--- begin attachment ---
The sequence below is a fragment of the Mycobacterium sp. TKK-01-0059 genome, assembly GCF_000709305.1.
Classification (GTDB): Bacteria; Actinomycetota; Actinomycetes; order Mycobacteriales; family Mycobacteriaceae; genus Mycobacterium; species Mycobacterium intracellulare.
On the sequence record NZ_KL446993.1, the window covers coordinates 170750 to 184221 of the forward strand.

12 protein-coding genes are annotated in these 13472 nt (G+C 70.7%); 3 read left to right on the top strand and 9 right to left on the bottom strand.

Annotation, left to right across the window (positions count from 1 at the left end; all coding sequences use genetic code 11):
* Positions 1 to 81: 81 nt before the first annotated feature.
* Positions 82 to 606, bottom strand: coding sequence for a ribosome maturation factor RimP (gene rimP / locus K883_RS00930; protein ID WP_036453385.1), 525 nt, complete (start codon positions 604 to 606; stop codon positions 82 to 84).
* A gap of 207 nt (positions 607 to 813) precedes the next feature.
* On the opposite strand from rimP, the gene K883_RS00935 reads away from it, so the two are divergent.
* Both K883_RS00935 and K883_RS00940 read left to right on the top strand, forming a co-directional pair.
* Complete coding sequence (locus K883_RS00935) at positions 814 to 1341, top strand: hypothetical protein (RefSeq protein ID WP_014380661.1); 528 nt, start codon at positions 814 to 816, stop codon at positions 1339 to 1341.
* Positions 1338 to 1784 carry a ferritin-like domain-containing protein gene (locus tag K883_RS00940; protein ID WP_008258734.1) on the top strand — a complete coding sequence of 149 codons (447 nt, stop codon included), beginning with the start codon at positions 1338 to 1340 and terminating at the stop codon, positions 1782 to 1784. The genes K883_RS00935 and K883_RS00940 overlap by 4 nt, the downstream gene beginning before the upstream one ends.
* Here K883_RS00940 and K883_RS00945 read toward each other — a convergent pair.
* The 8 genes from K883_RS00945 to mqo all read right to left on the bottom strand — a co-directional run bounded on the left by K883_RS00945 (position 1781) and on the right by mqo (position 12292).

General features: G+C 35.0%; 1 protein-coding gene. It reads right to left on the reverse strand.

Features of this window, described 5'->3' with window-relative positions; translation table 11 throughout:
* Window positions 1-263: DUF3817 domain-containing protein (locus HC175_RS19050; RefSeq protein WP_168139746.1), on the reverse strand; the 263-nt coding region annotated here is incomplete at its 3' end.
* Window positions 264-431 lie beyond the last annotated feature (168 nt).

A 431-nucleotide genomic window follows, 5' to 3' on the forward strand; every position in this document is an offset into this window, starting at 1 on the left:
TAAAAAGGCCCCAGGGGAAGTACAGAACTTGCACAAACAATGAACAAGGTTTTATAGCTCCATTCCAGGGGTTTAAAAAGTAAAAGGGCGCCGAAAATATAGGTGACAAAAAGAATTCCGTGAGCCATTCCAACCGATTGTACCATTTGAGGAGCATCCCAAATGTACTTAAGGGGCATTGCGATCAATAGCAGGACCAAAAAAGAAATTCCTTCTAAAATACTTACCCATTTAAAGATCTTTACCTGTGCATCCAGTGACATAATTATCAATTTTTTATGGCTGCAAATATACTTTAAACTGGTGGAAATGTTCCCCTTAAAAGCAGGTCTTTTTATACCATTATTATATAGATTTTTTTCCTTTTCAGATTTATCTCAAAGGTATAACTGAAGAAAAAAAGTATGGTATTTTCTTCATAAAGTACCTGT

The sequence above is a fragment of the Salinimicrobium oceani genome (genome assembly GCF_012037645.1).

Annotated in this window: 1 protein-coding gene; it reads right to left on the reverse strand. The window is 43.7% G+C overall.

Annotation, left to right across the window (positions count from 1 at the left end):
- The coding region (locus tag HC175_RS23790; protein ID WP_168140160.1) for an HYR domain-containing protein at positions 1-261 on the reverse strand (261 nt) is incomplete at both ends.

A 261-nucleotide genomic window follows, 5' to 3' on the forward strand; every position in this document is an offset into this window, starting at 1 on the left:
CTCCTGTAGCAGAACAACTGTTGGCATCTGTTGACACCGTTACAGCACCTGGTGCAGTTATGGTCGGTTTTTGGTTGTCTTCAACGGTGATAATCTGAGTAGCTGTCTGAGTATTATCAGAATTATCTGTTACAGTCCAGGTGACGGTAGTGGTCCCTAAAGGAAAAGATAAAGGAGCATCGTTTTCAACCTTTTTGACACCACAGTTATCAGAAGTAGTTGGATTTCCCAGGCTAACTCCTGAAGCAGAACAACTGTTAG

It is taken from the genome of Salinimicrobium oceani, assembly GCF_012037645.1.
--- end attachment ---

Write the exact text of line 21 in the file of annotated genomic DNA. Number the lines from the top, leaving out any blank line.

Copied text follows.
The sequence above is a fragment of the Salinimicrobium oceani genome (genome assembly GCF_012037645.1).